Hannah Dagg, 28, a mental health nurse working at the NHS Grampian in the super prison in Peterhead, Scotland, was caught smuggling cocaine and cannabis resin into the prison in return for cash from a prisoner.

As reported by the Daily Mail, a drug-sniffer dog caught Dagg as she arrived at work on 19 April, sniffing out the £2,500 worth of drugs. Her actions will lead Dagg to face her own prison sentence for the drug smuggling and she is facing sentencing this month.

Nurse hides cannabis and cocaine on her person

Dagg, who hails from Dornoch, Sutherland, had reportedly stuffed cannabis resin in wraps in both her shoes and had a capsule full of cocaine hidden inside her body.

The Daily Record quotes prosecutor Rhuriah McAllister as saying Dagg was working at HMP and YOI Grampian at the time and that a sniffer dog was awaiting her arrival at the prison on 19 April 2018. He explained that she had a wrap of the cannabis resin hidden in both shoes. While it was not reported where she hid the cocaine, Dagg had admitted to concealing it within her body and the capsule was recovered, containing 3g of cocaine.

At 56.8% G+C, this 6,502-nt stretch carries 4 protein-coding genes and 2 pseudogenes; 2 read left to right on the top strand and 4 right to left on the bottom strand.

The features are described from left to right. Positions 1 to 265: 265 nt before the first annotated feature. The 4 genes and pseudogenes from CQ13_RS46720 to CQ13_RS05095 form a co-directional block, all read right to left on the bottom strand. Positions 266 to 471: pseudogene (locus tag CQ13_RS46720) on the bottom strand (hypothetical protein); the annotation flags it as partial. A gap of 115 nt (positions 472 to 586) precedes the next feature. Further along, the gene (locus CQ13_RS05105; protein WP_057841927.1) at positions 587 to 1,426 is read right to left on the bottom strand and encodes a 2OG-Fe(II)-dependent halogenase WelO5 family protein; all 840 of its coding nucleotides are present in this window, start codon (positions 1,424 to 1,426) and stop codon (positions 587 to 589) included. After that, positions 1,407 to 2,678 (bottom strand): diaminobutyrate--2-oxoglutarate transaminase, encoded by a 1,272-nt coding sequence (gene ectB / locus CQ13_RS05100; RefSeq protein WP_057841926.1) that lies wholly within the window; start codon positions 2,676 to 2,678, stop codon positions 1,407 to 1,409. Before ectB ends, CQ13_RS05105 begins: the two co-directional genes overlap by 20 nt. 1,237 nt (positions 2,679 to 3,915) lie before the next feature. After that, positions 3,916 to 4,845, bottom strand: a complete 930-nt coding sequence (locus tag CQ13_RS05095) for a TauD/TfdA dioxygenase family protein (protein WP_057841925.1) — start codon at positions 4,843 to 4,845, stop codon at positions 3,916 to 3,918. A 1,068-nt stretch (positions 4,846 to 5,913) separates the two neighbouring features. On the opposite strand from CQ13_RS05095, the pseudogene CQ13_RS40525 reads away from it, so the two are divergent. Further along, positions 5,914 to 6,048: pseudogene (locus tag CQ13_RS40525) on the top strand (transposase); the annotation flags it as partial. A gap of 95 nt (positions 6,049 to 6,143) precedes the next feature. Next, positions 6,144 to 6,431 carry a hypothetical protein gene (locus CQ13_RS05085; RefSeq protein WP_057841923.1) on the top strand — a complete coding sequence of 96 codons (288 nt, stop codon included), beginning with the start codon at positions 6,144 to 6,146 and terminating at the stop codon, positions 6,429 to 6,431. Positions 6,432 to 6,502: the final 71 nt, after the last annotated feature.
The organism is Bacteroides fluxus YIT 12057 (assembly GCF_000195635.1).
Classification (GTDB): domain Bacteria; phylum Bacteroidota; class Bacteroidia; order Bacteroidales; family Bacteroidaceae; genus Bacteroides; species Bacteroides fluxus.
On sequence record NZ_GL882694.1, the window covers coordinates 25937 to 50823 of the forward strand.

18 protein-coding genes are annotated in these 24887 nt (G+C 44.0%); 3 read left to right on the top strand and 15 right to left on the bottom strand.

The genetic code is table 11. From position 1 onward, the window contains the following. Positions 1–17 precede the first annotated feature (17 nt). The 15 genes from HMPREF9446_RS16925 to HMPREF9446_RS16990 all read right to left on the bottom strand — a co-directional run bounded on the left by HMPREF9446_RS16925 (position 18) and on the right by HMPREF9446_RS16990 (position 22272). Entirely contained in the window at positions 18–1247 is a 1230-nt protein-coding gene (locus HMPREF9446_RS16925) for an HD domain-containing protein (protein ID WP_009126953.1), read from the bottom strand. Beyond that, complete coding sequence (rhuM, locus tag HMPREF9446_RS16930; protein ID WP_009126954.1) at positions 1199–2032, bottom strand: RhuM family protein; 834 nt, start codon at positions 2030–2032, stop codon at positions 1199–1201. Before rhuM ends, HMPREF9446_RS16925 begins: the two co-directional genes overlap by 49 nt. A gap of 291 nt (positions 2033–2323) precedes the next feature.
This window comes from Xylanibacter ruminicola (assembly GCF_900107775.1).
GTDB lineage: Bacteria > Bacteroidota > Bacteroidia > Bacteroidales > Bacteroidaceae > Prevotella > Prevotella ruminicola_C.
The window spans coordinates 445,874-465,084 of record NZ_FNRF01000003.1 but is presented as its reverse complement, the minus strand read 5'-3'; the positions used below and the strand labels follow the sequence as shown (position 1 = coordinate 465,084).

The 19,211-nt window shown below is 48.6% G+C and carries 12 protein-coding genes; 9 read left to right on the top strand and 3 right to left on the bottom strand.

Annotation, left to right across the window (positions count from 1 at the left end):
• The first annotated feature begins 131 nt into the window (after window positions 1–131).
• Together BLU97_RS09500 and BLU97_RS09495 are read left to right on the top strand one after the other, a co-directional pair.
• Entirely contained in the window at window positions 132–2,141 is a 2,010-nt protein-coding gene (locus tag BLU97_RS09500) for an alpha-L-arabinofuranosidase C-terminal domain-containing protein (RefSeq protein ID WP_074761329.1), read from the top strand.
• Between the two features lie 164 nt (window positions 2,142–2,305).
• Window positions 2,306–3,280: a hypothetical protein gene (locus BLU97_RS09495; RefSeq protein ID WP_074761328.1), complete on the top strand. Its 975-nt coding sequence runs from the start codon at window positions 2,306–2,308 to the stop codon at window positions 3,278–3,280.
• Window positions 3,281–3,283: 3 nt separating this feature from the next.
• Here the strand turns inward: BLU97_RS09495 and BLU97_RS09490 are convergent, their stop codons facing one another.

Dagg had confessed to police that she was delivering the drugs to a prisoner and had given his name.

She told them the smuggling operation involved a phone call and meeting with a woman outside the prison who gave her the drugs. Dagg said her role was to hide the drugs on her person and take them into the prison. She said she had already received payment from the prisoner.

Reportedly the cannabis resin had a normal street value of between £100 to £310 while the cocaine was valued at between £170 and £200.

However, the drugs’ value in the prison was around “five times” more.

Nurse suspended from duty

Nina Derrin, Dagg’s solicitor told the court that her client had been suspended from work at the prison. Derrin added that her client had “serious mental health issues.” According to the solicitor, Dagg had recently been diagnosed with a “borderline personality disorder,” was very depressed and was having “suicidal thoughts.” Derrin went on to state that her client’s offences were entirely out of her character.

Meanwhile, Dagg was told by Sheriff Christine McCrossan that she considered the offence a serious matter, particularly as Dagg was working as a mental health nurse in the prison.

The Daily Mail reports that Dagg was charged with two counts for the supply of controlled substances, under the Misuse of Drugs Act of 1971. She now awaits sentencing.